A whole generation of kids will now have their foot on the line…Posted by rtmsf on May 3rd, 2007
If you didn’t already catch it, the NCAA was busy again today. After taking away our text messages and putting the whomp down on academic rogues in the last week, it decided that beginning in the 2008-09 season, college basketball will move back its three-point line by a foot to 20 feet, 9 inches. This remains three feet shy of the NBA range at the top of the key, but inexplicably, it is three inches longer than the international distance. In keeping with NCAA decisionmaking, this extra three inches makes almost no sense, considering that a given court could have as many as four different three-point lines on it – women’s NCAA (staying at 19’9), international (20’6), men’s NCAA (20’9) and NBA (23’9).
Notwithstanding the playing surface chaos we anticipate at the likes of UC-Santa Barbara and other schools that use their home floors for volleyball in addition to men’s and women’s basketball (so… many… lines…), some coaches have chafed at the change because it did not also address the width of the lane. Their complaint is that if you are trying to open up the court and reduce physical play by extending the three-point distance, you need to also expand the width of the lane to compensate for the post men’s strength inside. In our worldview, though, anything that provides for less bumping and grinding in the paint is without question a good thing. See: Suns, Phoenix, for a template on this style.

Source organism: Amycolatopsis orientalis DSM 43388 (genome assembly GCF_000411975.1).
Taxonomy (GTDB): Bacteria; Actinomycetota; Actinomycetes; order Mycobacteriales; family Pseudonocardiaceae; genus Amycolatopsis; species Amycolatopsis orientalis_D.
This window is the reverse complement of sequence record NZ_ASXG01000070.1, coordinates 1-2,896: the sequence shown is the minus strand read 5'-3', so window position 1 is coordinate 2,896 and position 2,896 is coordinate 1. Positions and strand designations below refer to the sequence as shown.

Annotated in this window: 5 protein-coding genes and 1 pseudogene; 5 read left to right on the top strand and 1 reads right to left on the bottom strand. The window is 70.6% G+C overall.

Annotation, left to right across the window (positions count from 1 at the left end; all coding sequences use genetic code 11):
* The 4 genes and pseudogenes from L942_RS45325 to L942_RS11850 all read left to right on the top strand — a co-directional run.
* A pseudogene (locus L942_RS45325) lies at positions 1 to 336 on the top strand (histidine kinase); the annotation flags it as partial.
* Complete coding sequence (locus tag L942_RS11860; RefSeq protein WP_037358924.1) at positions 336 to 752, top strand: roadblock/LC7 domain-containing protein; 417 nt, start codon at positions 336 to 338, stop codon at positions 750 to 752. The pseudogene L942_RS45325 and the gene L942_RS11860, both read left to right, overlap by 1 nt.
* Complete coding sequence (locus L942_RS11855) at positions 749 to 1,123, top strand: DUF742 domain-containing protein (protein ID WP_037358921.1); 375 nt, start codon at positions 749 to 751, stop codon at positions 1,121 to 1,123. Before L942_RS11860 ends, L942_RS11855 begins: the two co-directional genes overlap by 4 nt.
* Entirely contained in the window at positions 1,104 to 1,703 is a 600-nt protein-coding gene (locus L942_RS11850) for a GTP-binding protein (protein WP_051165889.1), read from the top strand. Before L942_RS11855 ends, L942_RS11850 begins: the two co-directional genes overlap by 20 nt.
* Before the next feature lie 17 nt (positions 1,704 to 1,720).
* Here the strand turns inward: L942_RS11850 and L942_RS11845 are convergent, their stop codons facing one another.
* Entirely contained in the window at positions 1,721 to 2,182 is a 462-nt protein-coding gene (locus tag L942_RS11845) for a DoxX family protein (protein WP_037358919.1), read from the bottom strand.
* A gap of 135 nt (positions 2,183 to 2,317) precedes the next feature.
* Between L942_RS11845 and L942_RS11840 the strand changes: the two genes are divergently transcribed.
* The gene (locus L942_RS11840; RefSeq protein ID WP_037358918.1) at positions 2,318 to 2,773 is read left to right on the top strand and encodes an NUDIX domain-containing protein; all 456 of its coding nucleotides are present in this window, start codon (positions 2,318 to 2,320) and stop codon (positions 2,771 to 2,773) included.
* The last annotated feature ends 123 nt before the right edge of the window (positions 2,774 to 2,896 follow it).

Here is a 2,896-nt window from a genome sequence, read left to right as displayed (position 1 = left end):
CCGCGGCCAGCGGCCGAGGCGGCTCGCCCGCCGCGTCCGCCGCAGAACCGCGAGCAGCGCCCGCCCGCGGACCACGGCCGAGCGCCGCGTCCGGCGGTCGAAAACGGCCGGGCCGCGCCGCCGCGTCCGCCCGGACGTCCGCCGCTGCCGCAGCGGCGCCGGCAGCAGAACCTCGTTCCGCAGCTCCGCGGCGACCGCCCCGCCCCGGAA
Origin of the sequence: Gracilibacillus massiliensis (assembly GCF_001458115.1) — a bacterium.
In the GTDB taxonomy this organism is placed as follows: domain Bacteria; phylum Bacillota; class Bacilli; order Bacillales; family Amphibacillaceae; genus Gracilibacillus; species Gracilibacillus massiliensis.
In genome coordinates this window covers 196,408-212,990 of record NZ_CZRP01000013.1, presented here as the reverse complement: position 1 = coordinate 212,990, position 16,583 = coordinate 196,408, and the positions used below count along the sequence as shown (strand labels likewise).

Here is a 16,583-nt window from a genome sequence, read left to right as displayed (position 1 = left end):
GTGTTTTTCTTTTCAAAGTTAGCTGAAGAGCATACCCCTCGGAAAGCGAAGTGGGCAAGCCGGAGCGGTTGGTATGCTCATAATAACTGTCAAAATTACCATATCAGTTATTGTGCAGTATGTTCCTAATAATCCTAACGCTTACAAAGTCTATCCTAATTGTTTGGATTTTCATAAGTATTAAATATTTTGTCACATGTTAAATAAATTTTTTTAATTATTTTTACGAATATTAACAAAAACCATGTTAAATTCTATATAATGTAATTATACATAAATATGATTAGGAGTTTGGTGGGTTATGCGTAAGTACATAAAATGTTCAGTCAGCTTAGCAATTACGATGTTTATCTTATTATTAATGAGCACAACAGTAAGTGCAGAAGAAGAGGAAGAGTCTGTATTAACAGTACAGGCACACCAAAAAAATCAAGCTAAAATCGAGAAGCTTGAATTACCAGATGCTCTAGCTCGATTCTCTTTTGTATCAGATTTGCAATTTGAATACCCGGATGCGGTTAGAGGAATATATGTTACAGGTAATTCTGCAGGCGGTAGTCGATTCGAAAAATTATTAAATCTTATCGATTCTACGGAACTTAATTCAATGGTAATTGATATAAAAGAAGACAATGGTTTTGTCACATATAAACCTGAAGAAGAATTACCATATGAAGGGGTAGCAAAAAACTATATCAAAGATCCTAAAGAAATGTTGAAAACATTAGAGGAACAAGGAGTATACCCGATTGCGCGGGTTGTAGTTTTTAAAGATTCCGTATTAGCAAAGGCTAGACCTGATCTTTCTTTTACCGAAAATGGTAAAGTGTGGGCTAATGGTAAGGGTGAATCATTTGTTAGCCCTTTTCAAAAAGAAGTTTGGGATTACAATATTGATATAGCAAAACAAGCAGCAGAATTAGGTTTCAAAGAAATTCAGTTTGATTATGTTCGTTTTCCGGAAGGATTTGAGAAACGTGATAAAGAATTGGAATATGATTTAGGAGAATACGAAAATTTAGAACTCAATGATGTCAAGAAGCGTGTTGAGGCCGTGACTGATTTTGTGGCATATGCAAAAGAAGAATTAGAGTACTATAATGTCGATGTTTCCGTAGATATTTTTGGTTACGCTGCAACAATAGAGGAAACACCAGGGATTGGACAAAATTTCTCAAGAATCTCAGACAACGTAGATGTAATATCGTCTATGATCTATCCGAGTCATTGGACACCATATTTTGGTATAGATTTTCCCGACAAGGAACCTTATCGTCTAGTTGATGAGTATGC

Although we question the confounding extra three inches, we actually believe this is a good rule change for player development purposes as well – and overdue, at that. When the 12 year olds at your local rec center (or this kid!) can consistently hit the current three-point shot, it’s probably a little too easy for college athletes. Plus, every additional inch will provide a disincentive for guys who shouldn’t have been shooting threes in the first place – do you hear us Jacque Vaughn/Wayne Turner/TJ Ford?